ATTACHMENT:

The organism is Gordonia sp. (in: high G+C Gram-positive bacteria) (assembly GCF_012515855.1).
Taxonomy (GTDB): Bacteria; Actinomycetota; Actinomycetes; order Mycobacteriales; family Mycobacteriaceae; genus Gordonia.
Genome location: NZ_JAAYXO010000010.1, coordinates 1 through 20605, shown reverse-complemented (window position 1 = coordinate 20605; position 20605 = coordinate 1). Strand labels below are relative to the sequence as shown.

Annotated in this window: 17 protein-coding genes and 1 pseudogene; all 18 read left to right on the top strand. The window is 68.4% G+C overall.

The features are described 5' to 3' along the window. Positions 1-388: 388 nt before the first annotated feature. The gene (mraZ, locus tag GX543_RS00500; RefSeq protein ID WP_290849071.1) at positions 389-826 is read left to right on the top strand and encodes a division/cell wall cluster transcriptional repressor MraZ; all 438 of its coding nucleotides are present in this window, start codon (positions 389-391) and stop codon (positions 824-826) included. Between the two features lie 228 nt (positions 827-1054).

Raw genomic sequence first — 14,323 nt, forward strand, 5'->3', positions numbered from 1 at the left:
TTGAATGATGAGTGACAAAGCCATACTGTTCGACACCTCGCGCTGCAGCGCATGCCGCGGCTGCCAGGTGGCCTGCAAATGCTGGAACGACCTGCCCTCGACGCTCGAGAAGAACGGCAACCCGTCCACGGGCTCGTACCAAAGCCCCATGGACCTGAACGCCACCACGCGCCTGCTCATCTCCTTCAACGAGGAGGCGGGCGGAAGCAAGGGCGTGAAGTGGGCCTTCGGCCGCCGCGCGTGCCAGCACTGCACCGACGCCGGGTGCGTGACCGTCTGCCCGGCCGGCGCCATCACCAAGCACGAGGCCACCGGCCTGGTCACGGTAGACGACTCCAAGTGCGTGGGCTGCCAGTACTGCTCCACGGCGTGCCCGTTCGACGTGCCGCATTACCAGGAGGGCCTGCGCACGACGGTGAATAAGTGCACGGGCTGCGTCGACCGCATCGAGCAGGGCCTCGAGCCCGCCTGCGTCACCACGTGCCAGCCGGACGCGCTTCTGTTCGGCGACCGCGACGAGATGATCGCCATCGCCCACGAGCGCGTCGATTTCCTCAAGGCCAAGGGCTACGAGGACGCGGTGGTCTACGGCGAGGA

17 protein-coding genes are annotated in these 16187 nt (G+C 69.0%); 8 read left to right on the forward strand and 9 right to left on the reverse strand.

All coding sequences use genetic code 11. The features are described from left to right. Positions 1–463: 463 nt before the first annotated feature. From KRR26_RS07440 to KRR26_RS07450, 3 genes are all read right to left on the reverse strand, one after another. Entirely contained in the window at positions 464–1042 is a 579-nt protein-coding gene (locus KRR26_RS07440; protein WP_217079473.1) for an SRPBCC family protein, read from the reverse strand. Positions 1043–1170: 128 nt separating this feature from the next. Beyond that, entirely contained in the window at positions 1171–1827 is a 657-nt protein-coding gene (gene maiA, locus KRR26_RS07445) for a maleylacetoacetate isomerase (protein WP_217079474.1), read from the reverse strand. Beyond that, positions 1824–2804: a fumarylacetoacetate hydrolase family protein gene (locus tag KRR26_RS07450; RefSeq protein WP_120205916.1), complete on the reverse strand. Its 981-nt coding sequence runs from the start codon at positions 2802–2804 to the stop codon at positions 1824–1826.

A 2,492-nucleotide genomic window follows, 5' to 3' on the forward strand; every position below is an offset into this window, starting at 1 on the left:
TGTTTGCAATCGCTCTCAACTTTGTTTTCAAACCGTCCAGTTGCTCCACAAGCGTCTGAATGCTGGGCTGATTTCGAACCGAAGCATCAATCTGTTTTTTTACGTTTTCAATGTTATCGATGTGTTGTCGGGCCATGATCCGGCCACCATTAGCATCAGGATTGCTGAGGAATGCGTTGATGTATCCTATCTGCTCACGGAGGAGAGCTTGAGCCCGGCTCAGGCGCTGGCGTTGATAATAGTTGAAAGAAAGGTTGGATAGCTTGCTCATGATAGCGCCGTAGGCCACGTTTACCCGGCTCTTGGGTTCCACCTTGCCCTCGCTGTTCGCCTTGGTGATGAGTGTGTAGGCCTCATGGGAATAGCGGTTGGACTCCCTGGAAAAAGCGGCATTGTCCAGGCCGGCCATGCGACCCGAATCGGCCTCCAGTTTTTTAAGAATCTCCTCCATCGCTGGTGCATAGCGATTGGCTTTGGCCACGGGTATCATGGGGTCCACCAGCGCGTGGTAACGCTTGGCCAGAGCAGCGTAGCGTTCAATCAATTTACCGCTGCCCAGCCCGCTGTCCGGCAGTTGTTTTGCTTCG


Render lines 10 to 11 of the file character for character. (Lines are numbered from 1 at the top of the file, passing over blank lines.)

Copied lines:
A 2,492-nucleotide genomic window follows, 5' to 3' on the forward strand; every position below is an offset into this window, starting at 1 on the left:
TGTTTGCAATCGCTCTCAACTTTGTTTTCAAACCGTCCAGTTGCTCCACAAGCGTCTGAATGCTGGGCTGATTTCGAACCGAAGCATCAATCTGTTTTTTTACGTTTTCAATGTTATCGATGTGTTGTCGGGCCATGATCCGGCCACCATTAGCATCAGGATTGCTGAGGAATGCGTTGATGTATCCTATCTGCTCACGGAGGAGAGCTTGAGCCCGGCTCAGGCGCTGGCGTTGATAATAGTTGAAAGAAAGGTTGGATAGCTTGCTCATGATAGCGCCGTAGGCCACGTTTACCCGGCTCTTGGGTTCCACCTTGCCCTCGCTGTTCGCCTTGGTGATGAGTGTGTAGGCCTCATGGGAATAGCGGTTGGACTCCCTGGAAAAAGCGGCATTGTCCAGGCCGGCCATGCGACCCGAATCGGCCTCCAGTTTTTTAAGAATCTCCTCCATCGCTGGTGCATAGCGATTGGCTTTGGCCACGGGTATCATGGGGTCCACCAGCGCGTGGTAACGCTTGGCCAGAGCAGCGTAGCGTTCAATCAATTTACCGCTGCCCAGCCCGCTGTCCGGCAGTTGTTTTGCTTCG